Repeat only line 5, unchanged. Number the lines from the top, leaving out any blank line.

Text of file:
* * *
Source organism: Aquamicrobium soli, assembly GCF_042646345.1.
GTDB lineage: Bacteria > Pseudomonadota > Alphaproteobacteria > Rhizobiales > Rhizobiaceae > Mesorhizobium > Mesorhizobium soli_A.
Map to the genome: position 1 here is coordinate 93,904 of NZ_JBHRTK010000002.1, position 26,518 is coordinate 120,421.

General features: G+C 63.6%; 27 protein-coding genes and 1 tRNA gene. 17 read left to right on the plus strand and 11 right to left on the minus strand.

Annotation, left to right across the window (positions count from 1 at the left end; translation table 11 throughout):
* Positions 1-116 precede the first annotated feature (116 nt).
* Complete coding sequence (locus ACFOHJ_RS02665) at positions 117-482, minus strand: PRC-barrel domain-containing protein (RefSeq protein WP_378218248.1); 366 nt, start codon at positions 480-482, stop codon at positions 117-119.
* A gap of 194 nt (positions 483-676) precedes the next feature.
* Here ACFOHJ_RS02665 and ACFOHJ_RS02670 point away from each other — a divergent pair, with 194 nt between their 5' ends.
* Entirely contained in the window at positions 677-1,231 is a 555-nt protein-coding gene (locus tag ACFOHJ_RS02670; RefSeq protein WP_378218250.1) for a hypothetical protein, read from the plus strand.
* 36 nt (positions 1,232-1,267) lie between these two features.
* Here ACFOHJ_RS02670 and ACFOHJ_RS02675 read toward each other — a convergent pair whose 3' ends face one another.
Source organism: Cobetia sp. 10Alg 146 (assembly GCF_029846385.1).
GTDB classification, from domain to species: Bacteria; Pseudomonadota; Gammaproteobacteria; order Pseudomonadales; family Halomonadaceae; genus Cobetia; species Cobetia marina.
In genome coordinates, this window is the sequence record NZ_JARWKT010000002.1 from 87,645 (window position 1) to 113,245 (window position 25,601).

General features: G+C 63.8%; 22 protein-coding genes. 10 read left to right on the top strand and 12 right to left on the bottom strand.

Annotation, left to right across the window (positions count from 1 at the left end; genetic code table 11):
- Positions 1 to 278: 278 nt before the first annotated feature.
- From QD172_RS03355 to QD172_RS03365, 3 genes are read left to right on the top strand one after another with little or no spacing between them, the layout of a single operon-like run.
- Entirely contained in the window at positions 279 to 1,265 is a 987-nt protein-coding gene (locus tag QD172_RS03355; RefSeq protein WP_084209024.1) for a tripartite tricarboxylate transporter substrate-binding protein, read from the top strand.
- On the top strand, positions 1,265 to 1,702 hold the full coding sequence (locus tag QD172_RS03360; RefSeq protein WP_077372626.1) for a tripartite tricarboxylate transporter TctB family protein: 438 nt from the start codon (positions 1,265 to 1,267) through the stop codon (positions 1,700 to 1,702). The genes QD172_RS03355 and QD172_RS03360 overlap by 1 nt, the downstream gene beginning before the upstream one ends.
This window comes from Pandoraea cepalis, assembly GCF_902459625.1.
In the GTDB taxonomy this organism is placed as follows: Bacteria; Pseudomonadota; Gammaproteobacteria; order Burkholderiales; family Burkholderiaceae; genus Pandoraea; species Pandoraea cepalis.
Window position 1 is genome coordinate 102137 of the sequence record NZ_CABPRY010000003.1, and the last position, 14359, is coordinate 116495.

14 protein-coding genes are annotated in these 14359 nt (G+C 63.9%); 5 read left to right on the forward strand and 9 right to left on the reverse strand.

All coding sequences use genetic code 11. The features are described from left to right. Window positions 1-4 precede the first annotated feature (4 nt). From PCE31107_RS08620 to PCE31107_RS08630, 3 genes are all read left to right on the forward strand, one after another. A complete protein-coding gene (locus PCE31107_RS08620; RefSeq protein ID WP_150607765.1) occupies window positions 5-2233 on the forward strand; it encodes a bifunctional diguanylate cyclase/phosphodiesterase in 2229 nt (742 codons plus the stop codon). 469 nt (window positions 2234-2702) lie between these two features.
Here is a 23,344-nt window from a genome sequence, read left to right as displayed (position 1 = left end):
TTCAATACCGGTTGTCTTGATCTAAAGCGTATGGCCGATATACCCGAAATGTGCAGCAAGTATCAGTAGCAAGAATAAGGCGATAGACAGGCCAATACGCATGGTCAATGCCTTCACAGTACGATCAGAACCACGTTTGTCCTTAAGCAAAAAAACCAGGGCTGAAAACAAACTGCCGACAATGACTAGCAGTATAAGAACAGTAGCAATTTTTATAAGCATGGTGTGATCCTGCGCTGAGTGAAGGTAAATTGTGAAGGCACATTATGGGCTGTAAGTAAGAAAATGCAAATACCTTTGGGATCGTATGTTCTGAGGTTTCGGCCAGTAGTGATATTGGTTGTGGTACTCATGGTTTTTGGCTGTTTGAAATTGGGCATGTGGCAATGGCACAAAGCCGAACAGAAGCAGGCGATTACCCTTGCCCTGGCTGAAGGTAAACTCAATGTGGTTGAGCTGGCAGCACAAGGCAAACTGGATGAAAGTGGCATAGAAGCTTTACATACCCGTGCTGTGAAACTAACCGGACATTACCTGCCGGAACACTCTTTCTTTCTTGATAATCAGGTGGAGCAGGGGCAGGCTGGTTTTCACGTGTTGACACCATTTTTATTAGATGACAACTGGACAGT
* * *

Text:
Annotation, left to right across the window (positions count from 1 at the left end; translation table 11 throughout):